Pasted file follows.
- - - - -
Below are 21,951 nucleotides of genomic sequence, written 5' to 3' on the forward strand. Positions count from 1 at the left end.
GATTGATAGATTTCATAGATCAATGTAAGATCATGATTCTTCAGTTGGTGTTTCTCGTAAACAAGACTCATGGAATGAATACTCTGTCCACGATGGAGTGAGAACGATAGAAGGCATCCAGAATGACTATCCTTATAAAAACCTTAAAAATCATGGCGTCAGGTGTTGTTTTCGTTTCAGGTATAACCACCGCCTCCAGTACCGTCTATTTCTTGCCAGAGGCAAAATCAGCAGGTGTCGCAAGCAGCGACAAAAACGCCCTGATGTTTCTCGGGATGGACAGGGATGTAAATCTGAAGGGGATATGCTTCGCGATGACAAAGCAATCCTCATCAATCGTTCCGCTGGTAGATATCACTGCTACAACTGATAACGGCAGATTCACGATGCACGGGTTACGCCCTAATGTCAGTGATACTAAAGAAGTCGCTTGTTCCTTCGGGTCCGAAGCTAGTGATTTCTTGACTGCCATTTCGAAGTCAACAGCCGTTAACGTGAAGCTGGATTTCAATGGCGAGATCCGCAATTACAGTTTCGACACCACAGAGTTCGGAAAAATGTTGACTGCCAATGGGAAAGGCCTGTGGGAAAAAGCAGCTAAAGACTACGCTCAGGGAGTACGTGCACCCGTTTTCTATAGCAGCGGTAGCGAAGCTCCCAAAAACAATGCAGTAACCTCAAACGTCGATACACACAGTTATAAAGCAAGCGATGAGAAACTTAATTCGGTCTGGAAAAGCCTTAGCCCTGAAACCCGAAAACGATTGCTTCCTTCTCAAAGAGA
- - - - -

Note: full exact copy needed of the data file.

Below are 21,951 nucleotides of genomic sequence, written 5' to 3' on the forward strand. Positions count from 1 at the left end.
GATTGATAGATTTCATAGATCAATGTAAGATCATGATTCTTCAGTTGGTGTTTCTCGTAAACAAGACTCATGGAATGAATACTCTGTCCACGATGGAGTGAGAACGATAGAAGGCATCCAGAATGACTATCCTTATAAAAACCTTAAAAATCATGGCGTCAGGTGTTGTTTTCGTTTCAGGTATAACCACCGCCTCCAGTACCGTCTATTTCTTGCCAGAGGCAAAATCAGCAGGTGTCGCAAGCAGCGACAAAAACGCCCTGATGTTTCTCGGGATGGACAGGGATGTAAATCTGAAGGGGATATGCTTCGCGATGACAAAGCAATCCTCATCAATCGTTCCGCTGGTAGATATCACTGCTACAACTGATAACGGCAGATTCACGATGCACGGGTTACGCCCTAATGTCAGTGATACTAAAGAAGTCGCTTGTTCCTTCGGGTCCGAAGCTAGTGATTTCTTGACTGCCATTTCGAAGTCAACAGCCGTTAACGTGAAGCTGGATTTCAATGGCGAGATCCGCAATTACAGTTTCGACACCACAGAGTTCGGAAAAATGTTGACTGCCAATGGGAAAGGCCTGTGGGAAAAAGCAGCTAAAGACTACGCTCAGGGAGTACGTGCACCCGTTTTCTATAGCAGCGGTAGCGAAGCTCCCAAAAACAATGCAGTAACCTCAAACGTCGATACACACAGTTATAAAGCAAGCGATGAGAAACTTAATTCGGTCTGGAAAAGCCTTAGCCCTGAAACCCGAAAACGATTGCTTCCTTCTCAAAGAGA